If I was a mother trying to feed my family healthy, but wasn’t a dietitian, I would hope that someone would give me the highlights of what dietitians talk about when they get together! Well, here you go, part 2 of highlight series on the ADA Food & Nutrition Conference & Expo (FNCE). If you missed the vision that was imparted on us, check out my first post, Vision: Do You Have It?. This post discusses just some education sessions that apply to families. Truly, I could do a 20-part series on everything because really everything ties back to families, doesn’t it?
Since I have nutrition specialties in digestive health and immunology, I have a separate section on that for those families that may have a child or family member with a chronic condition. I am always looking out for you!
Food processing. There isn’t an official definition for processed foods – anything that has been done to get your food to your table is processing, really. However, we all agree that minimally processed foods are usually the best choice. But do know that some processing has been shown to be beneficial. For instance, our fortification process of grains in the U.S. has virtually eliminated illness and death associated with B-vitamin deficiencies like pellagra and beriberi. When you get technical with the words “processed foods”, you do get foods that I recommend for busy families like bagged salad, pre-cut veggies and even dried fruits. Don’t be completely averse to the reference of processed foods, but instead focus your attention on minimization.
Update on MyPlate. The MyPlate website is getting even more full of practical applications for families. There is an entire section on eating healthy on a budget, you can analyze your own diet quality and you can get personalized plans for each family member. Anyone want to participate in the MyPlate Fruits and Veggies Video Challenge? They are giving a lot of cash for prizes out on this one! There will be 3 winners picked to win $1500, 3 for second place that will win $1000 and 3 “Popular Choice” winners that will each receive $500.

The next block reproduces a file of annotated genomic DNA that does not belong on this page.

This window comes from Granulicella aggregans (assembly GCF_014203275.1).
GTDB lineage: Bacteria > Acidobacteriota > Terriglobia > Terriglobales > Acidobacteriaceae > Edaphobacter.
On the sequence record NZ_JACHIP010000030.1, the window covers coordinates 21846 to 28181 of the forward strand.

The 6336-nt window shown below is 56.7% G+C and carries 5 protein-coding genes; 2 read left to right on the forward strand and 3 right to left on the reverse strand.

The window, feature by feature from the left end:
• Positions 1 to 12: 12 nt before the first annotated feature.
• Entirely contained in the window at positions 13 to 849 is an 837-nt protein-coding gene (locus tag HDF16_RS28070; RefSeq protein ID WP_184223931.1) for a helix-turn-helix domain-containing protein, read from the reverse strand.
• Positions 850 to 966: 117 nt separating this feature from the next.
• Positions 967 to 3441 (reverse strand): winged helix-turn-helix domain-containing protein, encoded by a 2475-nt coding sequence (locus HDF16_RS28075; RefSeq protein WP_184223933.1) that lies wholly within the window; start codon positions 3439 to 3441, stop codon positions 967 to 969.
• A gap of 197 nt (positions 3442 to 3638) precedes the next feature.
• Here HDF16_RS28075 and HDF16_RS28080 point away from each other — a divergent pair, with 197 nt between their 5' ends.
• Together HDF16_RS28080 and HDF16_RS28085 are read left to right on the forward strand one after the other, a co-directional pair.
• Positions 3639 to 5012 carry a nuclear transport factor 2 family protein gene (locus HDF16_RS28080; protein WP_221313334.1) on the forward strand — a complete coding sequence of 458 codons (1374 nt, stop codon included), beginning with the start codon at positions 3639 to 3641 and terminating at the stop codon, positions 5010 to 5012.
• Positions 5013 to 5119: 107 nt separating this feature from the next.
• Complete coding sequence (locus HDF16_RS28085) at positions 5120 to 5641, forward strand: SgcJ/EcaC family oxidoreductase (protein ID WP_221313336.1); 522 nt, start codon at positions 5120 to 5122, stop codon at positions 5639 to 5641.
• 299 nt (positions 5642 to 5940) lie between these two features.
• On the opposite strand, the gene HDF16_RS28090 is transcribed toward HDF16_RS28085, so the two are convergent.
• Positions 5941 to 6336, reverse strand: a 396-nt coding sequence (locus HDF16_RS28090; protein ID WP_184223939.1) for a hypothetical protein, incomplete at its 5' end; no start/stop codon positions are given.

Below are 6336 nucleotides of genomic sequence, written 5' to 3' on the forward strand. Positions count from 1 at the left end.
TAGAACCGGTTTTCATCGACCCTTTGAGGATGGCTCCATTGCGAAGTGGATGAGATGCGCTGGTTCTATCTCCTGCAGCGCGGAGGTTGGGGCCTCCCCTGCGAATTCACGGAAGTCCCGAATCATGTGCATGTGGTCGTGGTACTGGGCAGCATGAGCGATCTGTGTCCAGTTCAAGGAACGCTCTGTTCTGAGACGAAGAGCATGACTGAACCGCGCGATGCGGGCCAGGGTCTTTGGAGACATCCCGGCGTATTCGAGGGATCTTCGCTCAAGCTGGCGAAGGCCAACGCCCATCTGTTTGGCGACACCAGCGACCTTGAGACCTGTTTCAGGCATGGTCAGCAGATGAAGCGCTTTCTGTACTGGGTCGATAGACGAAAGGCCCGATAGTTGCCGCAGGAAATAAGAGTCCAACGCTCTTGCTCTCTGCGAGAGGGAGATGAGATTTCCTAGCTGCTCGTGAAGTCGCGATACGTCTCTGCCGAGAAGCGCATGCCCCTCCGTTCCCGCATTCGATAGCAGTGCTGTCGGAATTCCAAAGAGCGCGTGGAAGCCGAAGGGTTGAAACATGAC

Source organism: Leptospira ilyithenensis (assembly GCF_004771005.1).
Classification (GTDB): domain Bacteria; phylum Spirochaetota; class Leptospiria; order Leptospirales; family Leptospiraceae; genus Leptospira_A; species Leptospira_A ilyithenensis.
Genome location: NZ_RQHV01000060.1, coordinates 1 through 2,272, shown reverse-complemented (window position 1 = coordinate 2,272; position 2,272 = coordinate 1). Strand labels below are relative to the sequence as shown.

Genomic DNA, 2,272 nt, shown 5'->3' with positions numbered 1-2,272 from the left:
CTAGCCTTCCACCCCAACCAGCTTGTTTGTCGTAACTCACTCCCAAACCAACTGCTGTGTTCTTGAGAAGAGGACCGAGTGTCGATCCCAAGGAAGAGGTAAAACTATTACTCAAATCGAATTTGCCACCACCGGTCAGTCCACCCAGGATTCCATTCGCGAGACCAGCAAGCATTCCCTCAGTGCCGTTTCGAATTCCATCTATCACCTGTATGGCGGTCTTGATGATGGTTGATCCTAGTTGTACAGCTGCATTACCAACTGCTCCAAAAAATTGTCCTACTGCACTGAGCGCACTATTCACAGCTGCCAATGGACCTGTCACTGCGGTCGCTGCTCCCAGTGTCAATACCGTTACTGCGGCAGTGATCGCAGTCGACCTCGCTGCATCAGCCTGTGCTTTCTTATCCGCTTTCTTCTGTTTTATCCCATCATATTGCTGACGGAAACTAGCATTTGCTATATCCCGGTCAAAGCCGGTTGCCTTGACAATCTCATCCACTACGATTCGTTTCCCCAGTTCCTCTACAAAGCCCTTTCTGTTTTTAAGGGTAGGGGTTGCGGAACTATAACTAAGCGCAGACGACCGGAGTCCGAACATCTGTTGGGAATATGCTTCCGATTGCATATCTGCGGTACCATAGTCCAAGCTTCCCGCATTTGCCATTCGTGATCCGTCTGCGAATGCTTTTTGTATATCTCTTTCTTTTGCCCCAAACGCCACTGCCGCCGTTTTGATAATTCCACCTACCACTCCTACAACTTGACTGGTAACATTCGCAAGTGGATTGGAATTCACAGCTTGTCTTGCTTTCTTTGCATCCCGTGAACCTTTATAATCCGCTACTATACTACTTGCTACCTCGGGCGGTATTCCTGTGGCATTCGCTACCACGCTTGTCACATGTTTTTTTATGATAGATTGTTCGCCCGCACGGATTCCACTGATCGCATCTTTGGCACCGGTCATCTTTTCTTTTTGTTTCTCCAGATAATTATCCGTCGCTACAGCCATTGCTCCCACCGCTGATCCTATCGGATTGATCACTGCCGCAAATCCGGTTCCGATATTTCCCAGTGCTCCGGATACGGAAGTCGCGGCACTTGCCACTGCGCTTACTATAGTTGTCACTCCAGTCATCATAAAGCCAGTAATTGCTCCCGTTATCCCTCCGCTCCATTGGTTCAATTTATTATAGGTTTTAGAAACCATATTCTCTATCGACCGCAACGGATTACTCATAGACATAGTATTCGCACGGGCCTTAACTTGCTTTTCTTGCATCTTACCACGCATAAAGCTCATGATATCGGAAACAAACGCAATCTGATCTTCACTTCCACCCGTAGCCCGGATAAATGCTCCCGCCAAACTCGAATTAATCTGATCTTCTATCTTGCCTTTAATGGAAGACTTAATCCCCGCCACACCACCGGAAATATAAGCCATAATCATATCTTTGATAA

Farm to School Initiatives. This is a super cool trend that is spreading (not fast enough) across the US. California is a really good example of how connecting children to food at the farm level grows their appreciation for foods. I sent an e-mail to my daughter’s school foodservice manager encouraging them to do something in this arena. Even if you can get them to do a field trip to a local farm, this will give kids a bit more insight than just seeing food on their plates. Go to the USDA Farm to School site for more information on these type of programs.
Digestive Health and Other Conditions
Gluten-Free (GF) Diets. There was some interesting investigation presented on current gluten-free products currently sold in the U.S. Here are the highlights and recommendations:
•Whenever possible gluten-free consumers should choose labeled gluten-free grains, flours, & products made from them. Even GF flours such as buckwheat, soy, sorghum and millet have been shown to have 29-2900 ppm of gluten!